The psalm we just prayed begs for assistance in the face of an overwhelming reality of pain and torment, “my eyes grow weak, gazing heaven-ward: O Lord, I am in straits, be my surety!” The psalmist cannot bear to look on such things for very long, either, I suspect.

But this moment we are now suspended in, the empty time between Holy Friday and the Great Easter Vigil, demands more of us than a passing acknowledgement of the grievous sufferings Christ endured on our behalf. St. Augustine’s advice on contemplating the Passion is difficult to hear:
“You suppose that having said ‘I cried out to you,’ you are somehow done with crying out. But even though you have cried out, you must not expect relief to come quickly. The agony of the Church and of the Body of Christ will last until the end of time.”
It’s a harrowing grace I seek on this day, to sit with the knowledge that Jesus has died, but not yet risen. All too often in my journey through the Triduum I have contemplated the Crucifixion while watching the Resurrection out of the corner of my eye - singing O Sacred Head Surrounded one moment, rehearsing Easter alleluias the next.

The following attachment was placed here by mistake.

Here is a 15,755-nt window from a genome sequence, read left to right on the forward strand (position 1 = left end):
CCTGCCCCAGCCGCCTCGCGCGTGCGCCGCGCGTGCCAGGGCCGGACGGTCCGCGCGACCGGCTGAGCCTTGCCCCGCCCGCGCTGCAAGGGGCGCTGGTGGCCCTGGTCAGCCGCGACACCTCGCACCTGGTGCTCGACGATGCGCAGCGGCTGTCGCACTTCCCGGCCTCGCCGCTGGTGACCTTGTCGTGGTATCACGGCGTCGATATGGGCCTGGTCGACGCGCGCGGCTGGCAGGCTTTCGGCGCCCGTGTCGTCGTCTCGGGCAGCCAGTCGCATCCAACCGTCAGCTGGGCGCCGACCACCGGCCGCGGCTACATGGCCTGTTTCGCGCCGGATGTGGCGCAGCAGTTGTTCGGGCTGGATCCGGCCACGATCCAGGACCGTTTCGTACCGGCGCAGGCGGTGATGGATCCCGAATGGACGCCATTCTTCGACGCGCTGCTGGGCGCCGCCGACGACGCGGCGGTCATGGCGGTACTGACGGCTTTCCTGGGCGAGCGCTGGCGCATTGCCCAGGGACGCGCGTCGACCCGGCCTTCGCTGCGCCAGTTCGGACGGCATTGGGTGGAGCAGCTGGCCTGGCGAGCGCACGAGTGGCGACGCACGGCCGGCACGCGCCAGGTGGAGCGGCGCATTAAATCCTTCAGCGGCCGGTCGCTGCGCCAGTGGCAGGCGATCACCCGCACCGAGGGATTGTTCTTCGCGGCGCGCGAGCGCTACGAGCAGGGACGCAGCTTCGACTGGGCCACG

This year, I’ve thrown my lot in with Augustine, momentarily open to an experience of a world truly empty of Jesus’ physical presence. Hoping to sharpen my awareness of the depths to which I am loved, the lengths to which God has gone to redeem me. Hoping to know more fully the joy of the dawning light of Christ.

Psalm 69 offers a us a poignant yet powerful image of such an experience